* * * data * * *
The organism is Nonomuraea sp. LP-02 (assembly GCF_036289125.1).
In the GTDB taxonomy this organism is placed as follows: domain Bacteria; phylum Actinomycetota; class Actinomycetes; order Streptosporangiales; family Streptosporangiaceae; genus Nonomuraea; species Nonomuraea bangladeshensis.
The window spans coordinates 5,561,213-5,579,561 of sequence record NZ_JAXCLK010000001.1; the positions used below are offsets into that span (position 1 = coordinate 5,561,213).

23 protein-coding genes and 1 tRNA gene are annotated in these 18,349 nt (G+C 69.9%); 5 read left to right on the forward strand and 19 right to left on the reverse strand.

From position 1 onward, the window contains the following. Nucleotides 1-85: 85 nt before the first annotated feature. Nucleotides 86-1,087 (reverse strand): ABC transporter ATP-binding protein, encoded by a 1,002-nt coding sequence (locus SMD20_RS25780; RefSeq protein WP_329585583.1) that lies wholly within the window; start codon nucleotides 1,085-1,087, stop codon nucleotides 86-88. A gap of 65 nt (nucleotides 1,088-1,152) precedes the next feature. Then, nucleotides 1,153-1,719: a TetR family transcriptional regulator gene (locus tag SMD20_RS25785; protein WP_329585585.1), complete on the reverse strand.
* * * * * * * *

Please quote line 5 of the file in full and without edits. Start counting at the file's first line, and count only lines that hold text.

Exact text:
From position 1 onward, the window contains the following. Nucleotides 1-85: 85 nt before the first annotated feature. Nucleotides 86-1,087 (reverse strand): ABC transporter ATP-binding protein, encoded by a 1,002-nt coding sequence (locus SMD20_RS25780; RefSeq protein WP_329585583.1) that lies wholly within the window; start codon nucleotides 1,085-1,087, stop codon nucleotides 86-88. A gap of 65 nt (nucleotides 1,088-1,152) precedes the next feature. Then, nucleotides 1,153-1,719: a TetR family transcriptional regulator gene (locus tag SMD20_RS25785; protein WP_329585585.1), complete on the reverse strand.